Gillies has unique insight into the patterns of nAMD treatment in Australia. He is chief investigator of the Fight Retinal Blindness project, which captures data directly from clinicians worldwide on nAMD patients, as well as those with choroidal neovascularisation other than nAMD, diabetic macular oedema and retinal vein occlusion.
SSI established the project in 2009 and now has a cache of more than 10 years-worth of data.
“Australian clinicians have a ‘treat nAMD forever’ approach, whereas other countries try to stop the disease and discontinue treatment, but there is no clear set of criteria for that model. We get the best results because we treat indefinitely,” Gillies says.
“In uncommon patients in whom the injections are discontinued, we see high recurrence rates, with 40% of patients recurring within 12 months and 80% within five years. Undertreatment is a major problem. Observational studies over 15 years show there is a 10% drop-out per year.”
According to Gillies, a 10-year follow-up study of people who started injections soon after they were released in 2006 found a quarter of patients made it through treatment for 10 years, but three-quarters dropped out.
“Some drop-out can be explained by patients dying of unrelated illness, or moving to another doctor, but we estimate that at least half of the drop-outs were due to poor results,” he explains.
Further, the Pharmaceutical Benefits Advisory Committee’s Drug Utilisation Sub Committee May 2018 report found that 23-41% of patients using ranibizumab (Lucentis) or aflibercept (Eylea) – the two most commonly used Pharmaceutical Benefits Scheme (PBS) listed medications in intravitreal injection treatment for macular disease – discontinued treatment after the first year even while they kept taking their other medications.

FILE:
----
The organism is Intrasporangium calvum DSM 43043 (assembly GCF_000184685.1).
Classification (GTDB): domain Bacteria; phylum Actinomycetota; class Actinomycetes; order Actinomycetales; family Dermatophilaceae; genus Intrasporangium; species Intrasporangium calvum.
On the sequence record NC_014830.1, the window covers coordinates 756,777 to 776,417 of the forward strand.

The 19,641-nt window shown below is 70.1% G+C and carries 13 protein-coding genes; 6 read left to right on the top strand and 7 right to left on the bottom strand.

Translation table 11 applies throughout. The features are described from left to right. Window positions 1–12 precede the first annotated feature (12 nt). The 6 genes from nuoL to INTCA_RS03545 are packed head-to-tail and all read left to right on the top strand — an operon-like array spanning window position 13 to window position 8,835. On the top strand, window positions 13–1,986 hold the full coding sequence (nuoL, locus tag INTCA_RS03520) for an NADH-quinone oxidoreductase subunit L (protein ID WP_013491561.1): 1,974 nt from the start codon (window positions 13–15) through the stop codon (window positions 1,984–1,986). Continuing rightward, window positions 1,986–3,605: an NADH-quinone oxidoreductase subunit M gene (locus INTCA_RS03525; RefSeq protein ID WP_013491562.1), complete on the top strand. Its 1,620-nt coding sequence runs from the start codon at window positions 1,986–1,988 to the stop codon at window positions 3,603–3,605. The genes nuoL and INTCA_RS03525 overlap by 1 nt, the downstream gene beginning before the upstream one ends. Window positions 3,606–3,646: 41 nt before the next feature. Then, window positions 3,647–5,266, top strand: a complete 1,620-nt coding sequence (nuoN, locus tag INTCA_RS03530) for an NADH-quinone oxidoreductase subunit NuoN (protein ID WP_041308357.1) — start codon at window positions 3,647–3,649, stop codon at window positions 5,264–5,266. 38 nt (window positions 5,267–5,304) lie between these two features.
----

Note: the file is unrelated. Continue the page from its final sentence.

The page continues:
“Australian clinicians have a ‘treat nAMD forever’ approach, whereas other countries try to stop the disease and discontinue treatment”
Hopkins adds: “This is a shared concern of peak bodies such as MDFA, as our purpose is to reduce the incidence and impact of macular disease and we therefore strive to avoid unnecessary vision loss for patients.”
She says the MDFA is now working with government and other stakeholders on behalf of the most vulnerable members of the macular disease community to improve access to affordable treatment. This will ensure that Australia can continue to be a global leader in treatment outcomes.
Addressing key challenges to adherence
It is generally accepted that the key challenges that lead to poor adherence among Australian patients include travel, access to public care and financial constraints associated with private care.
From her dealings with patients at MDFA, Hopkins identifies Australia’s predominantly private treatment model as a key challenge for patients, with only 18-23% being treated in public or bulk billing services.